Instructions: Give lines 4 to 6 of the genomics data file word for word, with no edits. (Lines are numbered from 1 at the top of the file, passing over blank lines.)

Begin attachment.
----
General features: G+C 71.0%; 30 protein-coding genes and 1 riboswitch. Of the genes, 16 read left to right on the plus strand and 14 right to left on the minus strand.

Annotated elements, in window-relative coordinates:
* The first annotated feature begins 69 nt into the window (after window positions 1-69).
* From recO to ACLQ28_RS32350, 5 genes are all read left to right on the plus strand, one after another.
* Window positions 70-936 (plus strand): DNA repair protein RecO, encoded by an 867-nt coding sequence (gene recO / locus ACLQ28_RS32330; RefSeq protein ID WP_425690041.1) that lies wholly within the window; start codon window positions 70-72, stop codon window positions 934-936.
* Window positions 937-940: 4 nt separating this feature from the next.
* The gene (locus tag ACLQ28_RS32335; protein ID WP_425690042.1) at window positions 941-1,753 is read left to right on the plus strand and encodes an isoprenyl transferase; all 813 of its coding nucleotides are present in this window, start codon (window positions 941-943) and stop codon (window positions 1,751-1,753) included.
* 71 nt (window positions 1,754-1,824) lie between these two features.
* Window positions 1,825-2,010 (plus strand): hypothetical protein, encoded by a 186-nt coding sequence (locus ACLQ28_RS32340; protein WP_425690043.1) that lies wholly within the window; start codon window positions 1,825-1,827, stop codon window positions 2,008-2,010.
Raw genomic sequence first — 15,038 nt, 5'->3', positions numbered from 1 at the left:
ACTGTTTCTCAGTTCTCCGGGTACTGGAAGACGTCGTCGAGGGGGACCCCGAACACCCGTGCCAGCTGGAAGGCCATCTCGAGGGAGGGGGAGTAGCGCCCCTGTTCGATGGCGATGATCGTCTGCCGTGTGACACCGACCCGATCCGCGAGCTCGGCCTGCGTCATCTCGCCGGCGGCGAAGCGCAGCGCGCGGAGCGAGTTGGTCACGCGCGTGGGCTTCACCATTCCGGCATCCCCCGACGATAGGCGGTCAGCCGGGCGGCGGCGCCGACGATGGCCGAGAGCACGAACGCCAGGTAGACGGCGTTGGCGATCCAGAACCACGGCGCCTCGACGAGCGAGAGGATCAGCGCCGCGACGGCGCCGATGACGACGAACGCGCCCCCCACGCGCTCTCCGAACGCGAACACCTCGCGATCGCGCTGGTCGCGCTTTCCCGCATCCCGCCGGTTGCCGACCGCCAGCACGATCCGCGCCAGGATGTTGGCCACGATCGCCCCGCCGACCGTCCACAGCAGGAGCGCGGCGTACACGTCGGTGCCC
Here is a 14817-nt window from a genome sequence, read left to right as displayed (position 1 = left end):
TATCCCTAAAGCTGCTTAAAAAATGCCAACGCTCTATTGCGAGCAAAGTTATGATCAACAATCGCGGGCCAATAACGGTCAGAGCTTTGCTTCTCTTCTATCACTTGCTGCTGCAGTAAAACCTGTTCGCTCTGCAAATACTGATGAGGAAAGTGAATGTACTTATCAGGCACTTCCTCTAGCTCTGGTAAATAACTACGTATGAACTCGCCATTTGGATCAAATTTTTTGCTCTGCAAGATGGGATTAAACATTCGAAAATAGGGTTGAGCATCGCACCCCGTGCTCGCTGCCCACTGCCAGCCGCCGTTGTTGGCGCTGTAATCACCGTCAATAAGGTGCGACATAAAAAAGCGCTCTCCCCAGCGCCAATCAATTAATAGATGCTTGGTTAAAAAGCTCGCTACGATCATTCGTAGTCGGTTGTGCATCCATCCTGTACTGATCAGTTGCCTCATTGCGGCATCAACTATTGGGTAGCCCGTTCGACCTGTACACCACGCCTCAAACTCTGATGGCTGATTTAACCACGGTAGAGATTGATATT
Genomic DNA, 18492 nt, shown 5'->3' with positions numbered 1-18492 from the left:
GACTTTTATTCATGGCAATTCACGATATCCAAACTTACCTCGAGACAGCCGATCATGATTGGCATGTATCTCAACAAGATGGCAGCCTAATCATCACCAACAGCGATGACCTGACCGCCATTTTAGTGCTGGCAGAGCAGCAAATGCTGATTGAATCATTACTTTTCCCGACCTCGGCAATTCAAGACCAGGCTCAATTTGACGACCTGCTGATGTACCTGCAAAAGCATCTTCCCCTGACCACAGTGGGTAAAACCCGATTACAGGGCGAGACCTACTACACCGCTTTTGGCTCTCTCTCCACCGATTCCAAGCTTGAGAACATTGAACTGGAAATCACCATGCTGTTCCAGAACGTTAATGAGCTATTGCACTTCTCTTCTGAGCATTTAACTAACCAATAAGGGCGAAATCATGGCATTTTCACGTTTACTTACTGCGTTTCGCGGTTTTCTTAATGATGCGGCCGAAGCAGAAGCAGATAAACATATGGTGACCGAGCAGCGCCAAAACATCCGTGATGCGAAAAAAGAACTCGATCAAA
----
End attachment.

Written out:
* From recO to ACLQ28_RS32350, 5 genes are all read left to right on the plus strand, one after another.
* Window positions 70-936 (plus strand): DNA repair protein RecO, encoded by an 867-nt coding sequence (gene recO / locus ACLQ28_RS32330; RefSeq protein ID WP_425690041.1) that lies wholly within the window; start codon window positions 70-72, stop codon window positions 934-936.
* Window positions 937-940: 4 nt separating this feature from the next.